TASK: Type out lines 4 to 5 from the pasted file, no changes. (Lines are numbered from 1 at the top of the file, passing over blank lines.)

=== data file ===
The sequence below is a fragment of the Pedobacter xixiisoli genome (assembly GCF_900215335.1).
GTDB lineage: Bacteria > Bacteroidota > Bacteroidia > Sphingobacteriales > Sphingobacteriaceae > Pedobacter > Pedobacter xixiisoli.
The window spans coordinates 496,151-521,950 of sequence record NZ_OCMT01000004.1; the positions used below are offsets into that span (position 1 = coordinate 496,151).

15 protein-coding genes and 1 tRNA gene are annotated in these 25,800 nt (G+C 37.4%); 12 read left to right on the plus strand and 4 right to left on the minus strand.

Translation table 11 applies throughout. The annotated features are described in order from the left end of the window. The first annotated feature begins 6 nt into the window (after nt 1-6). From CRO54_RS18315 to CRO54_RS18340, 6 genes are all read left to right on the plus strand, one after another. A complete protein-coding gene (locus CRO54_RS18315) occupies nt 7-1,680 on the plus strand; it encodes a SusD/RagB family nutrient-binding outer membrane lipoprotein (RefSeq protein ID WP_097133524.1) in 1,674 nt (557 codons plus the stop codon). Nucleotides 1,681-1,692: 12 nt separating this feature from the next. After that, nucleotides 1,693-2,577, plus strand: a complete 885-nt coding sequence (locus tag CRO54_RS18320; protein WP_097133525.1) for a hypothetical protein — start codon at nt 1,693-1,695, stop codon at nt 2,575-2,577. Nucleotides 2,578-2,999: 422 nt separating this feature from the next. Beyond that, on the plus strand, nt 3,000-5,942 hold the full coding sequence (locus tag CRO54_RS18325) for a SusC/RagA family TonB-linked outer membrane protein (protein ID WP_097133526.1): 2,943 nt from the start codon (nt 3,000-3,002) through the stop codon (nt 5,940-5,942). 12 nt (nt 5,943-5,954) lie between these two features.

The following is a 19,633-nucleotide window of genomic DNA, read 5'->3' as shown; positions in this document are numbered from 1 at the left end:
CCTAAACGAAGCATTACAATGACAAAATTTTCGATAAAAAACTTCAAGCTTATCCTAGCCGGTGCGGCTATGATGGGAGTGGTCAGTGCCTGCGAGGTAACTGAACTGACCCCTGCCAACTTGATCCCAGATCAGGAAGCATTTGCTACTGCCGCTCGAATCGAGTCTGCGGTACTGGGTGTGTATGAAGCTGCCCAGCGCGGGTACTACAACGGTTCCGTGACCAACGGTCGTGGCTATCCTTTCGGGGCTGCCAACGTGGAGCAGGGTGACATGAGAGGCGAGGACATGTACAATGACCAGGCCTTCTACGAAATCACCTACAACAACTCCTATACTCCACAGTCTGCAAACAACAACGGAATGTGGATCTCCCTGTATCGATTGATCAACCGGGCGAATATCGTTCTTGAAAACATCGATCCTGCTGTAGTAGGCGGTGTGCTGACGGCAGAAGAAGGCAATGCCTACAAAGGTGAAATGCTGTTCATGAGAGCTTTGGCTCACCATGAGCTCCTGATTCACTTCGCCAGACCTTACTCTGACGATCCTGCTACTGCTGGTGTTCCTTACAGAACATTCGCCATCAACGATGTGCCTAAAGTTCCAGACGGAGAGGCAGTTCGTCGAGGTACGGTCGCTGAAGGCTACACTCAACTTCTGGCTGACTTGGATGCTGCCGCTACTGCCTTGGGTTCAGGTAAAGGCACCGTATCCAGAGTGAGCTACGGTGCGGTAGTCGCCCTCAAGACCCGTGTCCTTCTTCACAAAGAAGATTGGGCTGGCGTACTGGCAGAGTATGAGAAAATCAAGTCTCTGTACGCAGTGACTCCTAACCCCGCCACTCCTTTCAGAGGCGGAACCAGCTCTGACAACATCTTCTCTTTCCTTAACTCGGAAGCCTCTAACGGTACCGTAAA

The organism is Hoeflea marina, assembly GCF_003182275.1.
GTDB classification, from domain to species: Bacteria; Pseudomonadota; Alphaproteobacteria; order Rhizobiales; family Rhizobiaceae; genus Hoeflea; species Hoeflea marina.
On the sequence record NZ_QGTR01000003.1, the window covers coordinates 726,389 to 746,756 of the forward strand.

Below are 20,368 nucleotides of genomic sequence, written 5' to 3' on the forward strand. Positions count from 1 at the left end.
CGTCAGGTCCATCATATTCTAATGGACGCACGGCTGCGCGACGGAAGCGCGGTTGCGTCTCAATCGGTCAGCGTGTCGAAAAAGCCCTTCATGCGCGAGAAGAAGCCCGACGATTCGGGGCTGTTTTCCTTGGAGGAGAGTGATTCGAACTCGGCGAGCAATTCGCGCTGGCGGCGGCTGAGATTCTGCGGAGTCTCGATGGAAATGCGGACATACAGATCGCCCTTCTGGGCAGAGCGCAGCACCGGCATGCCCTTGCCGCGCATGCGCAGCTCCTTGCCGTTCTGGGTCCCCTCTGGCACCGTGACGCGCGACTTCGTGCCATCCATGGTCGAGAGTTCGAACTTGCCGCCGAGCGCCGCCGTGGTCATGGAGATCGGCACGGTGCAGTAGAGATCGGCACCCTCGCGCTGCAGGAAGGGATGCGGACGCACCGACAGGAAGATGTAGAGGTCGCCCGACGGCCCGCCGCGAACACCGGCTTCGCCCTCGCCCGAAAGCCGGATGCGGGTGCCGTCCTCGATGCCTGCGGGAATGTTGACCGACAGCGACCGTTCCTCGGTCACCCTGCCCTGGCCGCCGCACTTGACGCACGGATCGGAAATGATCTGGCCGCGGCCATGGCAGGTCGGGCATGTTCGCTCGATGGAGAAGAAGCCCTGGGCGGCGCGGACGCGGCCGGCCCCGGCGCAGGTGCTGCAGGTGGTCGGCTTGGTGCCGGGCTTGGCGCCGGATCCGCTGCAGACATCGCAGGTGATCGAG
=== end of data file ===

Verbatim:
15 protein-coding genes and 1 tRNA gene are annotated in these 25,800 nt (G+C 37.4%); 12 read left to right on the plus strand and 4 right to left on the minus strand.

Translation table 11 applies throughout. The annotated features are described in order from the left end of the window. The first annotated feature begins 6 nt into the window (after nt 1-6). From CRO54_RS18315 to CRO54_RS18340, 6 genes are all read left to right on the plus strand, one after another. A complete protein-coding gene (locus CRO54_RS18315) occupies nt 7-1,680 on the plus strand; it encodes a SusD/RagB family nutrient-binding outer membrane lipoprotein (RefSeq protein ID WP_097133524.1) in 1,674 nt (557 codons plus the stop codon). Nucleotides 1,681-1,692: 12 nt separating this feature from the next. After that, nucleotides 1,693-2,577, plus strand: a complete 885-nt coding sequence (locus tag CRO54_RS18320; protein WP_097133525.1) for a hypothetical protein — start codon at nt 1,693-1,695, stop codon at nt 2,575-2,577. Nucleotides 2,578-2,999: 422 nt separating this feature from the next. Beyond that, on the plus strand, nt 3,000-5,942 hold the full coding sequence (locus tag CRO54_RS18325) for a SusC/RagA family TonB-linked outer membrane protein (protein ID WP_097133526.1): 2,943 nt from the start codon (nt 3,000-3,002) through the stop codon (nt 5,940-5,942). 12 nt (nt 5,943-5,954) lie between these two features.